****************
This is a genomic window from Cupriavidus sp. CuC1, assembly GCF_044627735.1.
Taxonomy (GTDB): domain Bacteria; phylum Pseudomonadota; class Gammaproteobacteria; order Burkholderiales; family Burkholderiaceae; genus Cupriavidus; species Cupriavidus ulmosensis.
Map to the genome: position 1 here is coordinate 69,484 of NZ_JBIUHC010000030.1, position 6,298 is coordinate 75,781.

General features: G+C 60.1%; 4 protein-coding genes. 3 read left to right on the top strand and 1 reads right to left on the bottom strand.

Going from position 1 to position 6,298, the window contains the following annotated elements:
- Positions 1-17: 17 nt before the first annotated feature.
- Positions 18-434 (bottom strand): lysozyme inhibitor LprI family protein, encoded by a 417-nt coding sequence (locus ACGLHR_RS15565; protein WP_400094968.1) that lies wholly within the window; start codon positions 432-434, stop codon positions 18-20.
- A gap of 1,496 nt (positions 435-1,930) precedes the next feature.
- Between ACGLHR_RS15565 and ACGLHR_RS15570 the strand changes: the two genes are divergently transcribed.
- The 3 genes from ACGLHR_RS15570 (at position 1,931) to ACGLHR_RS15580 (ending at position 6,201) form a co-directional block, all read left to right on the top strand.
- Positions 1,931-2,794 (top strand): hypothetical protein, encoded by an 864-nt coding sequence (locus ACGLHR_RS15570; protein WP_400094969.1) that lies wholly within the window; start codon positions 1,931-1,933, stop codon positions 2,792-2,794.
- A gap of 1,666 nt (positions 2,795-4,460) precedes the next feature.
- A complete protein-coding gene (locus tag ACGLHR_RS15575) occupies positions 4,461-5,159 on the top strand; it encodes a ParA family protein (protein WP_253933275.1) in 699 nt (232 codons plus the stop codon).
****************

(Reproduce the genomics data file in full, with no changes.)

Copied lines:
This is a genomic window from Cupriavidus sp. CuC1, assembly GCF_044627735.1.
Taxonomy (GTDB): domain Bacteria; phylum Pseudomonadota; class Gammaproteobacteria; order Burkholderiales; family Burkholderiaceae; genus Cupriavidus; species Cupriavidus ulmosensis.
Map to the genome: position 1 here is coordinate 69,484 of NZ_JBIUHC010000030.1, position 6,298 is coordinate 75,781.

General features: G+C 60.1%; 4 protein-coding genes. 3 read left to right on the top strand and 1 reads right to left on the bottom strand.

Going from position 1 to position 6,298, the window contains the following annotated elements:
- Positions 1-17: 17 nt before the first annotated feature.
- Positions 18-434 (bottom strand): lysozyme inhibitor LprI family protein, encoded by a 417-nt coding sequence (locus ACGLHR_RS15565; protein WP_400094968.1) that lies wholly within the window; start codon positions 432-434, stop codon positions 18-20.
- A gap of 1,496 nt (positions 435-1,930) precedes the next feature.
- Between ACGLHR_RS15565 and ACGLHR_RS15570 the strand changes: the two genes are divergently transcribed.
- The 3 genes from ACGLHR_RS15570 (at position 1,931) to ACGLHR_RS15580 (ending at position 6,201) form a co-directional block, all read left to right on the top strand.
- Positions 1,931-2,794 (top strand): hypothetical protein, encoded by an 864-nt coding sequence (locus ACGLHR_RS15570; protein WP_400094969.1) that lies wholly within the window; start codon positions 1,931-1,933, stop codon positions 2,792-2,794.
- A gap of 1,666 nt (positions 2,795-4,460) precedes the next feature.
- A complete protein-coding gene (locus tag ACGLHR_RS15575) occupies positions 4,461-5,159 on the top strand; it encodes a ParA family protein (protein WP_253933275.1) in 699 nt (232 codons plus the stop codon).